The concept of the nation state is easy enough to follow and understand. However, the consequences involved are not. In fact the wider responsibilities and accountability of the nation state raises many questions. Individuals have individual responsibilities and are answerable, as individuals, for their decisions, actions and behaviour. However, a nation is made up of multiple individuals – some of whom, as leaders, are responsible for national policy, decisions and direction. When we speak of national responsibility and accountability – who, in the final analysis, is the individual or group of individuals who are accountable for the behaviour of the state? Or is each individual of a nation state vicariously responsible for the actions of the state by dint of the fact they belong to it?
Of course all of this is very pertinent at the moment when we see the leader of a nation immersing his people in a war involving the killing of many many people. He himself does not raise a hand against a single person but individual members of his armed forces kill thousands – many of them innocent civilians. In the nation of Russia, a large part of the population, including the Russian Orthodox Church, apparently support this war while others do not. Who then holds ultimate responsibility for the killing of innocent people, including children, in this war? Is it the leader of the nation – president Putin, his officers of state, the individual soldier who pulls the trigger or fires the missile – or each individual who is Russian?
Ultimately, if we believe that beyond the Courts of men there is a higher Court – a judgement if you like, which will occur at another time and in another realm before the Court of The Creator – who will bear the responsibility for the death of someone like Valeria Glodan and her 3 month old baby killed by a Russian missile attack in the southern Ukrainian city of Odesa a few weeks ago – and hundreds of others like them? Of course the same question might be asked regarding the actions of the UK or USA in their wars in the Middle East in recent years – with the resultant and disastrous death toll of innocents. Am I, as a citizen of the United Kingdom, responsible for the actions taken on my behalf by the government and armed forces of Great Britain?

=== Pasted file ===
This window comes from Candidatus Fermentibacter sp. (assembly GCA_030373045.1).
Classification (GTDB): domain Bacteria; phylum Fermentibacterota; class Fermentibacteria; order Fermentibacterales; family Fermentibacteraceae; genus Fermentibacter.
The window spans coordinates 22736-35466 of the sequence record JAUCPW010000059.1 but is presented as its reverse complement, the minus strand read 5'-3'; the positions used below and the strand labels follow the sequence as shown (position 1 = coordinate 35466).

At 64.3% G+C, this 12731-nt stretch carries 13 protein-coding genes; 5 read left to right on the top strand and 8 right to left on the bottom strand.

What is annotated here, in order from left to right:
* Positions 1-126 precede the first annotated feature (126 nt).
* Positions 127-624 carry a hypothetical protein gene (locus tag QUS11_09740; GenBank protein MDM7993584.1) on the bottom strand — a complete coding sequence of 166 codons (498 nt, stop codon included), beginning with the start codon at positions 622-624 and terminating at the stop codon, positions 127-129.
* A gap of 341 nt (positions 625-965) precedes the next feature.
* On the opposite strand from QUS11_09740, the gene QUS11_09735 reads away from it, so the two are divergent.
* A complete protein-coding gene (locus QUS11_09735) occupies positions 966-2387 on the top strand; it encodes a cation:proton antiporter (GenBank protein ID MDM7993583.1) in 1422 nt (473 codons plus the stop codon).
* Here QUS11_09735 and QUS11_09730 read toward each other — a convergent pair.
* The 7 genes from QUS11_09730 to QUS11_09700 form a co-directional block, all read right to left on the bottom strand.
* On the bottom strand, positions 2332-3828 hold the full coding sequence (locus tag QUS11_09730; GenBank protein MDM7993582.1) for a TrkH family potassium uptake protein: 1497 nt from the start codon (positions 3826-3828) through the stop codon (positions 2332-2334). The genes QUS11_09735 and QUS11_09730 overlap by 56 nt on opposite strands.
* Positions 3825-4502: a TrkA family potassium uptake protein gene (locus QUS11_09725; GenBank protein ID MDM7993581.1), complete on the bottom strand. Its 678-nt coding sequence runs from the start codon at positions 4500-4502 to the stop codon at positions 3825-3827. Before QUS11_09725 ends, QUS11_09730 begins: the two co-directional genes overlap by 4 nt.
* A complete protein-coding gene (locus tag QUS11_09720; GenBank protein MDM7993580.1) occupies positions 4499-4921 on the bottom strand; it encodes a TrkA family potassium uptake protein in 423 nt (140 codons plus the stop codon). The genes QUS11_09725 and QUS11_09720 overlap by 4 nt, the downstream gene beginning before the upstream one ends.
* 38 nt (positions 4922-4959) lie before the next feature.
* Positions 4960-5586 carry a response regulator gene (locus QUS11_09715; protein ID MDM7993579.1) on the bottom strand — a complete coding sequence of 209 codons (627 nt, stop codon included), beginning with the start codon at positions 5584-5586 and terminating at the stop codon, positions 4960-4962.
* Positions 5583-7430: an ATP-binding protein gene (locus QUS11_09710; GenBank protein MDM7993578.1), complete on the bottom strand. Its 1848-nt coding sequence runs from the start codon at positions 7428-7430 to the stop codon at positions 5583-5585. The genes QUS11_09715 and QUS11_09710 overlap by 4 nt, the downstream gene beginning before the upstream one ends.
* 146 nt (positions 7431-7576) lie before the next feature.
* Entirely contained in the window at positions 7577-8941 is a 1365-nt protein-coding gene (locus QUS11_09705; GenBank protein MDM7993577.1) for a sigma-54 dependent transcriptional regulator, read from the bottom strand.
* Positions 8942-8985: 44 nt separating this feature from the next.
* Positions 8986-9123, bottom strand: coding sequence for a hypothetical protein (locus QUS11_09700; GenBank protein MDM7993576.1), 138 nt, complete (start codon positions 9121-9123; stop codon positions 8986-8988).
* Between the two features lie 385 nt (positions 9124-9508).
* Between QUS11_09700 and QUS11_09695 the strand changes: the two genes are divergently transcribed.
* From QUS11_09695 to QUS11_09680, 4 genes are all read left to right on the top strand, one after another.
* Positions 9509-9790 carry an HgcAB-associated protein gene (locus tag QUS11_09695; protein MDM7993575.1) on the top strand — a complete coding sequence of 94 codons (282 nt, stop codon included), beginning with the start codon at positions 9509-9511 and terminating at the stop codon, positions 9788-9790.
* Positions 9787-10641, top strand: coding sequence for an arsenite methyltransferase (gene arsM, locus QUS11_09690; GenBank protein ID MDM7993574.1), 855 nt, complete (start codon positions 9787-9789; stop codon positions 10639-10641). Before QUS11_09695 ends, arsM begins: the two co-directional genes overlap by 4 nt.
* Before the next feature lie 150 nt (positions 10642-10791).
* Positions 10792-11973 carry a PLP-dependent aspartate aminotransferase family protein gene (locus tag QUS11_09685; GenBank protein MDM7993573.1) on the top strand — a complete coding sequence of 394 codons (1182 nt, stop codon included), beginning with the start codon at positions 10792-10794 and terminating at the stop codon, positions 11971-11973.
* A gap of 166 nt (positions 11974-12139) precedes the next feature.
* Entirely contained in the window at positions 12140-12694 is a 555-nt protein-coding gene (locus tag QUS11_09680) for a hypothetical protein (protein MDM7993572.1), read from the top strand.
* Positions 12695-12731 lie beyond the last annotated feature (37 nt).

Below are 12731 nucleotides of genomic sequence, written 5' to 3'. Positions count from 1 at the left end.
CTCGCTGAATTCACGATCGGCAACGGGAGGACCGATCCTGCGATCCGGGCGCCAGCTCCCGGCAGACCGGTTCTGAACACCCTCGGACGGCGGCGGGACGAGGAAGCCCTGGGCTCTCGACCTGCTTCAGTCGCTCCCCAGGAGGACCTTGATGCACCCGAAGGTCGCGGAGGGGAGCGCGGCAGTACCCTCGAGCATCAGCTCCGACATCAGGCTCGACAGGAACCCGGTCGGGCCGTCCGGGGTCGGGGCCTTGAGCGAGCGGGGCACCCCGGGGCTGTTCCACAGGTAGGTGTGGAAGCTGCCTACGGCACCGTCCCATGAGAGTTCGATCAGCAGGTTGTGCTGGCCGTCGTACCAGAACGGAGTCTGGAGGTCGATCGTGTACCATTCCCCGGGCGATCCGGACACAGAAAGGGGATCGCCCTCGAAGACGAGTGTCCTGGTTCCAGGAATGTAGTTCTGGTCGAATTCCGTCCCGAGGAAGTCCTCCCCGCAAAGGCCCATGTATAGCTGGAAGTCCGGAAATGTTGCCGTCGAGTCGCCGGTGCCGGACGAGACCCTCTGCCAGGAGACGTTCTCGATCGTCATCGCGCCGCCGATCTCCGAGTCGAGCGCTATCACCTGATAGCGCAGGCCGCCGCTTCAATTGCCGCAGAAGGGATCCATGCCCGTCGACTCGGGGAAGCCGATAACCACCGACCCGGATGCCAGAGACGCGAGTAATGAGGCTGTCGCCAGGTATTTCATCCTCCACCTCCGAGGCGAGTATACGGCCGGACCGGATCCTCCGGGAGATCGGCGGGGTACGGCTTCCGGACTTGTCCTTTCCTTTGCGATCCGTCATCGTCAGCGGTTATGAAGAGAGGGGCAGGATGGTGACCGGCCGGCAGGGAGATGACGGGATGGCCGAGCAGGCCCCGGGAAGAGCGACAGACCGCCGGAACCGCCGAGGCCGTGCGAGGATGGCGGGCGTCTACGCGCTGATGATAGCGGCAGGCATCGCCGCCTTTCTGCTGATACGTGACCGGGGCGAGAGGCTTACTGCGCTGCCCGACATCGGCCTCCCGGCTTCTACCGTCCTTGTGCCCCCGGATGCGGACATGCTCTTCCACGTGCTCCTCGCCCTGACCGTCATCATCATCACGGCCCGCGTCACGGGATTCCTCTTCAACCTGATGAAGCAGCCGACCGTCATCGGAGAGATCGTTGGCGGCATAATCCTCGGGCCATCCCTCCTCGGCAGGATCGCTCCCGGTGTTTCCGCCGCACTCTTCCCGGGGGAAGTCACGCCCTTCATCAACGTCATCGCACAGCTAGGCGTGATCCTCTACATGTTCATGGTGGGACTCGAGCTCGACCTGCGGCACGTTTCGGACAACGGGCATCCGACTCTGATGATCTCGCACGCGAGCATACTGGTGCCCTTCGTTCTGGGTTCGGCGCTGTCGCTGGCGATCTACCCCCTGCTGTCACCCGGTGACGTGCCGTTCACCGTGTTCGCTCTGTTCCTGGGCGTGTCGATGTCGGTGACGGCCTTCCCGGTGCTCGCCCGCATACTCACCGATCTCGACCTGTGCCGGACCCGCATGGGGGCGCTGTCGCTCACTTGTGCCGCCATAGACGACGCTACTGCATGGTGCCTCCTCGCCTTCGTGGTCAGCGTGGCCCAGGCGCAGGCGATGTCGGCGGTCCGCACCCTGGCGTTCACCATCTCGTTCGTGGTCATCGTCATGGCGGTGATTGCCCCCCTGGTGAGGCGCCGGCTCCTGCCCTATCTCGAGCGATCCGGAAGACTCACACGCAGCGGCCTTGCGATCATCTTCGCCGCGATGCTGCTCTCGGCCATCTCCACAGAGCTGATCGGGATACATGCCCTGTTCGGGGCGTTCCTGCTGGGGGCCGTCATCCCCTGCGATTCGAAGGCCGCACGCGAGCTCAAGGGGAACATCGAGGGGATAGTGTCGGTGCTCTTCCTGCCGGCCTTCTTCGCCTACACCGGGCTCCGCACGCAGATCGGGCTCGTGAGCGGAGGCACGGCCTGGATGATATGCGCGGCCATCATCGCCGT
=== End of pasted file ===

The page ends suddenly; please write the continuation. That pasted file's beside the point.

A further complication arises in relation to this question from an eternal perspective when we read, in the Biblical record, of ‘The Nations’ and their place, role and purpose in God’s plan. What I mean is this. If God deals with ‘Nations’ as a group, whether in judgement or in mercy, who exactly is involved and in what timeframe?
This train of thought was triggered by the wonderfully enigmatic statement I quoted in my last post from the book of Revelation where John, speaking of his vision of the future, says –
‘Then the angel showed me a river with the water of life, clear as crystal, flowing from the throne of God and of the Lamb. It flowed down the centre of the main street. On each side of the river grew a tree of life, bearing twelve crops of fruit, with a fresh crop each month. The leaves were used for medicine to heal the nations.’
The immediate questions that arise, for me anyway, are – who are the nations referred to, is every individual in the nation included, and what is the timeframe – in other words, does this healing include every nation in every time and in every place – or only the nations in existence at the end of time? Furthermore what is it the nations need to be healed from – with what illness have they been infected?
The whole concept of ‘Nations’ begins very early in the biblical record (Genesis 10) and is mentioned over 500 times thereafter. (1) Of course the main focus of the Torah is the Jewish nation of Israel. Israel, through Abraham, was set apart by God, chosen or elect, if you will, not because of anything special or virtuous in him or them – but for a purpose – to live in a right relationship with Jehovah and to show, to the other nations, the love, mercy and grace of their God. They were called to be an example – but also, as the prophet Jeremiah (2:2-4) states, they were the ‘First-fruits’ of God’s work and purpose for humanity. By implication then I would suggest Israel was chosen to be a prototype of what God will one day be and do for all nations. We see a hint of this in the heart of the Torah –